Village Car Service ready to roll

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Village Car Service filed suit against the village in September, claiming that the new regulations made it virtually impossible for the company to do business there, and that Lynbrook Chief of Police Joseph Neve should authorize Giordano to approve the taxi stand license, not the village board. Nassau County Supreme Court Judge Jeffrey Brown denied Village Car Service’s petition in a ruling in November. “It is the determination of this court that it is the mayor and village board — not the police chief — who have the authority in the first instance to authorize the license to park taxi vehicles at the MTA facility …,” Brown wrote in his ruling.

In August, O’Neill sent a letter to Giordano stating that Village Car Service had secured a new office, at 416 Sunrise Highway, between Broadway and Atlantic Avenue, and that it was in compliance with the new code. Building Superintendent Brian Stanton and Neve measured the distance from the office’s front door to the parking spaces at the station, and determined that it was 496 feet. Therefore, Giordano said, Village Car Service’s licenses to use the five spaces would be approved.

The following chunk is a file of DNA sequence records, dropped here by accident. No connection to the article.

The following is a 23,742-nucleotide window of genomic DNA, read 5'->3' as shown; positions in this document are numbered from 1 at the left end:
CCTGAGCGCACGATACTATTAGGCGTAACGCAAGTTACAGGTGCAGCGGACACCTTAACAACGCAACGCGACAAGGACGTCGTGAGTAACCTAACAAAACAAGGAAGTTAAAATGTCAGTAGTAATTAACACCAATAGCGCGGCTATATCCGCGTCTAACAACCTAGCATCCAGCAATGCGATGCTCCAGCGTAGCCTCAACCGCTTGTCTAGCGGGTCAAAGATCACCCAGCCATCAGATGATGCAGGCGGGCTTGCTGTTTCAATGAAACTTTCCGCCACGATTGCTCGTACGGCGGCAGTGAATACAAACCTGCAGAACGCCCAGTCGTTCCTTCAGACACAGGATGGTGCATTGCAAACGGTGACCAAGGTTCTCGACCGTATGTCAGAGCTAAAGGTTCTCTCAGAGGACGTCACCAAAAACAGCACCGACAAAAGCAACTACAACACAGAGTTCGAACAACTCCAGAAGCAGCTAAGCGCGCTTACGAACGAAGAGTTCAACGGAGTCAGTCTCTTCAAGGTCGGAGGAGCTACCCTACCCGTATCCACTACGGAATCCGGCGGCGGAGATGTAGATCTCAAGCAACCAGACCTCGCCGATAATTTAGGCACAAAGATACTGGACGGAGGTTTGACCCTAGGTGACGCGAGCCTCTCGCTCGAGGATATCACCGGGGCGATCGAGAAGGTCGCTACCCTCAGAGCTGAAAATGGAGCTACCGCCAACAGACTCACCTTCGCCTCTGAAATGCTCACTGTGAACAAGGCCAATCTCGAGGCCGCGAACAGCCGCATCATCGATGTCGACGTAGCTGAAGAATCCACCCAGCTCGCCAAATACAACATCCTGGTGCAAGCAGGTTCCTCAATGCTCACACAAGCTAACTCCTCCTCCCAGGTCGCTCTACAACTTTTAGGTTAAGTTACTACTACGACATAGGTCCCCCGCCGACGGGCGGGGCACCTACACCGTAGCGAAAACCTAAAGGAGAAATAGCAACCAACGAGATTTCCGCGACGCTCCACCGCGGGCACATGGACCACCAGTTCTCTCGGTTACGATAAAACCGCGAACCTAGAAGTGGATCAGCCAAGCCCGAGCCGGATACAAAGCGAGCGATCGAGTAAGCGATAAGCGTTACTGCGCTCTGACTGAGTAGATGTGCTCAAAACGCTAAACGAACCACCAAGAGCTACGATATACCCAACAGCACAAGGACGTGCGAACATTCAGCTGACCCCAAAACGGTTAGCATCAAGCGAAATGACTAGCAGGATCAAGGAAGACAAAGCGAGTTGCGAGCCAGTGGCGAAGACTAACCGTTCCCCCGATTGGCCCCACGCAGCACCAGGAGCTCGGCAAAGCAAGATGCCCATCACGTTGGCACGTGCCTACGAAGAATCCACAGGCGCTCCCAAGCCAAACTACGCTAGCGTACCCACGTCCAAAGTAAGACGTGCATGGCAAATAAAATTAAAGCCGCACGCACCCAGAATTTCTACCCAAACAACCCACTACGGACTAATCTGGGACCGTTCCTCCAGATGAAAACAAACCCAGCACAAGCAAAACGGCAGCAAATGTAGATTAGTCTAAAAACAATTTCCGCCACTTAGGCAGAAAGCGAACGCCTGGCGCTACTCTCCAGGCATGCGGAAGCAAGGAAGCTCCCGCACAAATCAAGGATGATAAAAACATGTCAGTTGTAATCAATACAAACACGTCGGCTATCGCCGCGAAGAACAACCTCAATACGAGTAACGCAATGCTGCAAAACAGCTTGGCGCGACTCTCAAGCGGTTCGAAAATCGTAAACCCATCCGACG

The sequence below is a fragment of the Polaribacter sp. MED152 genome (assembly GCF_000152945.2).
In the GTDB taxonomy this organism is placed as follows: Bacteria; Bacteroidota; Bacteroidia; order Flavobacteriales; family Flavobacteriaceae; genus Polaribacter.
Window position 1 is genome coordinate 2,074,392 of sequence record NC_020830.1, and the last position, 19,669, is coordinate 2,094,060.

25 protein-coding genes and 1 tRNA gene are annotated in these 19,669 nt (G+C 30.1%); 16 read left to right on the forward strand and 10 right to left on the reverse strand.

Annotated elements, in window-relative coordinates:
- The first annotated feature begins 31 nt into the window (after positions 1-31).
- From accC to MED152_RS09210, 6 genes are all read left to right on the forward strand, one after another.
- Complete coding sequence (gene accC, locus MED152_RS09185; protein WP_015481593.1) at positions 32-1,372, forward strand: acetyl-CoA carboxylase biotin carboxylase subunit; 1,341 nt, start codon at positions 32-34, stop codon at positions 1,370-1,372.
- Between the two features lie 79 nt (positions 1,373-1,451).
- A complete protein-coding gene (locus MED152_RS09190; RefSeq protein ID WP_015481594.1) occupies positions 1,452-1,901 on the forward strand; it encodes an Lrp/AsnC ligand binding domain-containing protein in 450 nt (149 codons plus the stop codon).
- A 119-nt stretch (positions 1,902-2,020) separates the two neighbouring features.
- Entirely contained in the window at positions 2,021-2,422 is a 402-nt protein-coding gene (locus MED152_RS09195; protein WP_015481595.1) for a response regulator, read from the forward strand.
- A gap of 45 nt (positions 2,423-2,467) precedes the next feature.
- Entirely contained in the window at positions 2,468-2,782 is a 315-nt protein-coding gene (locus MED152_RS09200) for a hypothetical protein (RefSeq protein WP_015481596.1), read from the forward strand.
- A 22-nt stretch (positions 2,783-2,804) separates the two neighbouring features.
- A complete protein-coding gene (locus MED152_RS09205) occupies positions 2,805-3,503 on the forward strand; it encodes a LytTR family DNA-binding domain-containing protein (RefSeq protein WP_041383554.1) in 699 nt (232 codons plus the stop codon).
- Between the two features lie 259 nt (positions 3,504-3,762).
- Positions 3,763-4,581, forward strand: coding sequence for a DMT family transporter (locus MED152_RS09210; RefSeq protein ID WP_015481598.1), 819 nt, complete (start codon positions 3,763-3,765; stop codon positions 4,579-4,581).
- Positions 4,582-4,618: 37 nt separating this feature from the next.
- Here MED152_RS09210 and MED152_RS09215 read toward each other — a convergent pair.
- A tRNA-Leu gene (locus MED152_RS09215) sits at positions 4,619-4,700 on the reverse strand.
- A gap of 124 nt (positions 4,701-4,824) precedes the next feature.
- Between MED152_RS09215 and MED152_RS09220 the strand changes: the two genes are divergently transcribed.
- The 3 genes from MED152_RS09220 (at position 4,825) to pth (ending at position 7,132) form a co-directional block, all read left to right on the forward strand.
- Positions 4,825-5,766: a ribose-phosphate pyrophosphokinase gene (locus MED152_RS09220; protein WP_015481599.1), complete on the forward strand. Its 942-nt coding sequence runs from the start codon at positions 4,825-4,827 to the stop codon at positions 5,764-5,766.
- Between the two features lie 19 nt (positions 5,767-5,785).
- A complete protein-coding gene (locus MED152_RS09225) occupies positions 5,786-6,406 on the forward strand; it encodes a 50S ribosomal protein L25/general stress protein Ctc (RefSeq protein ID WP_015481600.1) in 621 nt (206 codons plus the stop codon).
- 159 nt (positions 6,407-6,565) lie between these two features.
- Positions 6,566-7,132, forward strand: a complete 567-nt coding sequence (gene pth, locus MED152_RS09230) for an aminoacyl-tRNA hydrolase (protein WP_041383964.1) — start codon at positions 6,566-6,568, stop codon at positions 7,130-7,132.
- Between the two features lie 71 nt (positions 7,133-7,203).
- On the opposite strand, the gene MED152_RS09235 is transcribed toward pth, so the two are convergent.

In September, All Island Transportation — also known as Global Administration Services LLC — obtained a restraining order in Nassau County Supreme Court that prohibited Village Car Service from using the spaces. All Island also filed suit against the MTA, claiming that the decision to award Village Car Service the five spaces was “arbitrary and capricious,” but the claim was denied by Supreme Court Judge Thomas Adams in October. All Island will still maintain its taxi stand under the LIRR trestle, but will not be able to park its cabs there.

O’Neill sent the endorsed licenses to the MTA on Tuesday, and his attorney, Adam Glassman, said that the MTA would give All Island 30 days’ written notice to vacate the five parking spaces, and finalize the licensing agreement with Village Car Service.

“I feel honored and privileged to be able to serve the residents of the village and the commuters,” O’Neill said.

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